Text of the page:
Tuesday, June 25, 2013

Danny Boy Black IPA

**I am going to preface this by saying I hope Danny Boy Beer Works takes this as constructive criticism and not a personal attack.  That said: tap gloves and go to your corners...

Danny Boy Beer Works (DB's) Black IPA (BIPA) is one of the worst BIPA's I have had in awhile. There, I've said it...  

Recently I was meeting up with the Barons at The Brockway Pub in Carmel to blow off some steam after work.  Talking about beer and having a moment to try something new is always a great way to get one's mind off of a hard days work.  I had been toying with an idea to put together a post on a head-to-head BIPA post.  The concept was to take all the local breweries BIPAs and have a Barons tasting session to decide the "winner."  With this in mind, I saw that DB's BIPA was on tap.  I had tried Danny Boy's Training Day American Pale Ale previously, which was a solid 3 in my book.  I thought to try something by them again to add to the list of contestants, hoping to be pleasantly surprised.  I wasn't. 

For those of you playing the home game, the term "Black IPA" is a figment of your imagination, just forget this term ever exists for a moment.  Tracking back to the Brewers Associations 2013 Beer Style Guidelines there is nothing called a Black IPA, however there is something called an American-Style Black Ale.  The term is "official" for what everyone calls Black IPA.  Under this definition it states that "American-style black ales are very dark to black. The perception of caramel malt and dark roasted malt flavor and aroma is at a medium level. High astringency and high degree of burnt roast malt character should be absent. Hop bitterness is perceived to be medium-high to high. Hop flavor and aroma is medium-high. Fruity, floral and herbal character from hops of all origins may contribute character. American-style black ale has medium body."  Official definition... Check.  What was awaiting me in my glass was more akin to what another acquaintance of mine summed up best as "a good coffee porter."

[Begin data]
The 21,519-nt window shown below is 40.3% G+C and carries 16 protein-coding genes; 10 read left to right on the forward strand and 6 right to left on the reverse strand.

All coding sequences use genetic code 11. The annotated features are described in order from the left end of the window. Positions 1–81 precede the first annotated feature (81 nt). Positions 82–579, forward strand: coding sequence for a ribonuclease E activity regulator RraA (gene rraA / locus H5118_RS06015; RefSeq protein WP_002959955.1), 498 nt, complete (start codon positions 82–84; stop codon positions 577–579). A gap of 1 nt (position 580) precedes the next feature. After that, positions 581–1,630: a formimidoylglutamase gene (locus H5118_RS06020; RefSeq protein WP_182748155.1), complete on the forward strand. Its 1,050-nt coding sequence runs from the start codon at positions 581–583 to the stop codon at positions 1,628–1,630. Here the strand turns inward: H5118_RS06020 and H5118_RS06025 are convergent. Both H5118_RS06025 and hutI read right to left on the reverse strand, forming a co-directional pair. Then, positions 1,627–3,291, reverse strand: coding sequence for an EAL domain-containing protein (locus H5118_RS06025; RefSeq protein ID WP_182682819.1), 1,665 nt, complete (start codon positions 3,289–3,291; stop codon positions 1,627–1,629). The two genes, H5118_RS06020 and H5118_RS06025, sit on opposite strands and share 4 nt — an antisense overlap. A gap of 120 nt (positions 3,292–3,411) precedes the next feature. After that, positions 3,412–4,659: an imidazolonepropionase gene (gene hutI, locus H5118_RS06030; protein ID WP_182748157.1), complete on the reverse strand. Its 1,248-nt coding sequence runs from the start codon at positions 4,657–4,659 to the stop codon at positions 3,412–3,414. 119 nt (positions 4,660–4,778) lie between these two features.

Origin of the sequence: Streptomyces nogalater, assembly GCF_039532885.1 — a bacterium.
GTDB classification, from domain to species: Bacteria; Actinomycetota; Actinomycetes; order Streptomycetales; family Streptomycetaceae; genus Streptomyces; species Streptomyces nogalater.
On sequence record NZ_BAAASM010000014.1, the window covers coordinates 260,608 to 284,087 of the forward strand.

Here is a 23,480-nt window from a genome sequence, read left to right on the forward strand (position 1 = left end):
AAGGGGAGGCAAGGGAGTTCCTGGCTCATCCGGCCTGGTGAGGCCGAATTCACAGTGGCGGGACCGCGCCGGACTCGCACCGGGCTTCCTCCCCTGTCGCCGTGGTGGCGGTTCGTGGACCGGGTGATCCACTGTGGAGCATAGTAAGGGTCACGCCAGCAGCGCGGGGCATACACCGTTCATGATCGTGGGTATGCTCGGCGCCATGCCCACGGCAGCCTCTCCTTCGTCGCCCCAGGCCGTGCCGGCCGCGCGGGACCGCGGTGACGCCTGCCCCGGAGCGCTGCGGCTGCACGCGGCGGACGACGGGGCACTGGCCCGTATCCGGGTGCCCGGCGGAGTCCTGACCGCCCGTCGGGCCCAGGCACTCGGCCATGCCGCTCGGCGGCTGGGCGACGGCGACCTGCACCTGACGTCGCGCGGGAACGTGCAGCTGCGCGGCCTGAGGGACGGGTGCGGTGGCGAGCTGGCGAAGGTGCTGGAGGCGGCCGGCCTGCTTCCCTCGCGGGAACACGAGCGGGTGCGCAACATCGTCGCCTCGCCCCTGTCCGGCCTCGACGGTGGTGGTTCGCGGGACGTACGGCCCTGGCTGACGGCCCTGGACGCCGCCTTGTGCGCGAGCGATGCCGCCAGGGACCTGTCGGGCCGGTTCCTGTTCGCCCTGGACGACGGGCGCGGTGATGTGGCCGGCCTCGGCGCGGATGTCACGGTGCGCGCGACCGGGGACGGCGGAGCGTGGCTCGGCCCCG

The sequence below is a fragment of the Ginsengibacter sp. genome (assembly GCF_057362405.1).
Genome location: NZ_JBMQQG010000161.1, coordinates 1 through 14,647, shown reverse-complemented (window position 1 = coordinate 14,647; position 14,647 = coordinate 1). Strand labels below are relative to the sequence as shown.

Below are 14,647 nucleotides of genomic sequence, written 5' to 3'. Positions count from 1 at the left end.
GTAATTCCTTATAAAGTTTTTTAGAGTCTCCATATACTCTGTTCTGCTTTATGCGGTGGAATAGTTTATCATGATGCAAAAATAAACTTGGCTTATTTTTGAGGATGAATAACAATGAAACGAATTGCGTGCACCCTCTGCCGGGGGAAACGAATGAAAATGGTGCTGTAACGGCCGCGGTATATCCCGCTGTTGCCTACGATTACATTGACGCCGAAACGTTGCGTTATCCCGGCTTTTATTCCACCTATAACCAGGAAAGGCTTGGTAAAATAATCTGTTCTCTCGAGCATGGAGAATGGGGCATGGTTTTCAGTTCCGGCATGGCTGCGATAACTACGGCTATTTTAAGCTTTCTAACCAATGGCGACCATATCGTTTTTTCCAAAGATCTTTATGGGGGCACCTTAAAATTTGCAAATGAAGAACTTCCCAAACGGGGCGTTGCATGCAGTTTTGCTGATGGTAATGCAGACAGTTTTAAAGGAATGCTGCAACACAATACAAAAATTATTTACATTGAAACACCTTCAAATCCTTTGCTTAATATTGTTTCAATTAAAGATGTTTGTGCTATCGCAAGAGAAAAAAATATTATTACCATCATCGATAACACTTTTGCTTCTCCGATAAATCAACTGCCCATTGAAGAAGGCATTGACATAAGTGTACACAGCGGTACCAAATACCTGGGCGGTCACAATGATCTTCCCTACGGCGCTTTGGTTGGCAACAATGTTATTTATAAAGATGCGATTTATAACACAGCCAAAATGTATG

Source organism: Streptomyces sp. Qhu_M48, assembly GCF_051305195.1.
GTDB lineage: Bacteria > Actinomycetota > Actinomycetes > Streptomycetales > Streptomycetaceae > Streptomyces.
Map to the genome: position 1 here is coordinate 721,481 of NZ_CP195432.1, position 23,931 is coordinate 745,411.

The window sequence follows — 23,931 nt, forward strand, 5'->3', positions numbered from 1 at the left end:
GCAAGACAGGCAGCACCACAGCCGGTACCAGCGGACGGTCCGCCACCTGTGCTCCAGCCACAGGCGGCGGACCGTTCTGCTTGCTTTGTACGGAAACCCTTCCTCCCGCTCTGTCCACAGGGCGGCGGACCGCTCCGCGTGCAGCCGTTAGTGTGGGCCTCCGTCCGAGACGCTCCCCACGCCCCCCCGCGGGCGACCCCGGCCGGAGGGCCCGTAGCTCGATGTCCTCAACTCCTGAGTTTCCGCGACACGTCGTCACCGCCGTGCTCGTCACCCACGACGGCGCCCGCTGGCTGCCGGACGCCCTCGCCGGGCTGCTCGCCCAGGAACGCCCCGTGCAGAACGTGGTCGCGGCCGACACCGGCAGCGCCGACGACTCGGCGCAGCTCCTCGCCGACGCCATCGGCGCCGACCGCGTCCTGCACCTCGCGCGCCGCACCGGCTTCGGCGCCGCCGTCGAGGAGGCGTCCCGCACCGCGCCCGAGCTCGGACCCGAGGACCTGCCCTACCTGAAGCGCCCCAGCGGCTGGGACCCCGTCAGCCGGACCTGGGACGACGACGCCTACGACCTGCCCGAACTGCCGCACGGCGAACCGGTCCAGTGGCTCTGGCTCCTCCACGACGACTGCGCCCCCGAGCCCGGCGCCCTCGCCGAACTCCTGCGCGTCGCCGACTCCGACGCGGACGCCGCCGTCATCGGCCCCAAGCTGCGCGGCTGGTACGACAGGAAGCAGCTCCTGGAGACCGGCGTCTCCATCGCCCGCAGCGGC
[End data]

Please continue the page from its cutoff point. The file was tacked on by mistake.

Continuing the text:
Skip this section if you want to avoid the Rocky Fight scene...  You've been warned.  

The nose is a moderate to low coffee aroma and gives way to a mediocre, watered-down coffee flavored body.  The hop profile is so low it is almost undetectable in both the nose and body.  Notes of coffee, toffee, and cocoa can be had.  It finishes with a slight bitter coffee acidic finish.  Body is light. What I would have liked to see is a more pronounced hop presence in both nose and body.  DB had a framework of the style up, the follow through and polish just wasn't there to make it a solid BIPA.   All told a very lack luster performance, more like the first fight of the evening set up just to get the ring warmed up for the main event... 2 matches later...  

At one point all three Barons were attempting to drink their own pint.  You all know how that goes, "This is terrible... HERE!  You order it and try it!"  I distinctly remember downing over half a glass just to make sure that I was being objective in my review.  Yet when the waiter arrived later to see how we liked it my beer was "magically" full again...  Not having the stomach to take down a full pint and then some I asked him to take it back and get me something else.  

In all my history of drinking I have never once asked to return a beer in exchange for something else. Even after having a terrible experience with Count Hopula DIPA at Barely Island (I gave it a .5) I just paid for the beer and left it half full on the bar after choking down the first half.  I chalk that one up to having the tail end of a batch that was left on for too long.  Please note that this should never happen at a bar.  Servers/bar tenders need to know when to drag a keg out back and shoot it before it has reached this point.  I hope this to be the same case with DB's BIPA.  

I may give it a second chance, but that rematch will not be happening anytime soon.

I give it a charitable 1.5 as a BIPA/American-Style Black Ale in a "magically refilling" pint glass...

The Big Guy:  On this point I have to agree with O-Dawg. I have had some great Black IPA's lately like Nunmore and In the Name of Suffering. This one wasn't even in the same game. It was a fine dark ale of some sort, but I felt like it never tried to take a beer identity. It wasn't malty enough to be a stout, it was a pretty boring porter and there certainly wasn't enough hops for it to be an American Black Ale. Sometimes brewers try and make a beer appeal to the masses by toning down what makes it special. I think this is one of those cases where it has been toned so far down that we can't even tell what it was supposed to be. Although I am sure Danny Boy can brew something exciting and innovative, it was not this. I give it a one and a half, since I didn't send mine back.

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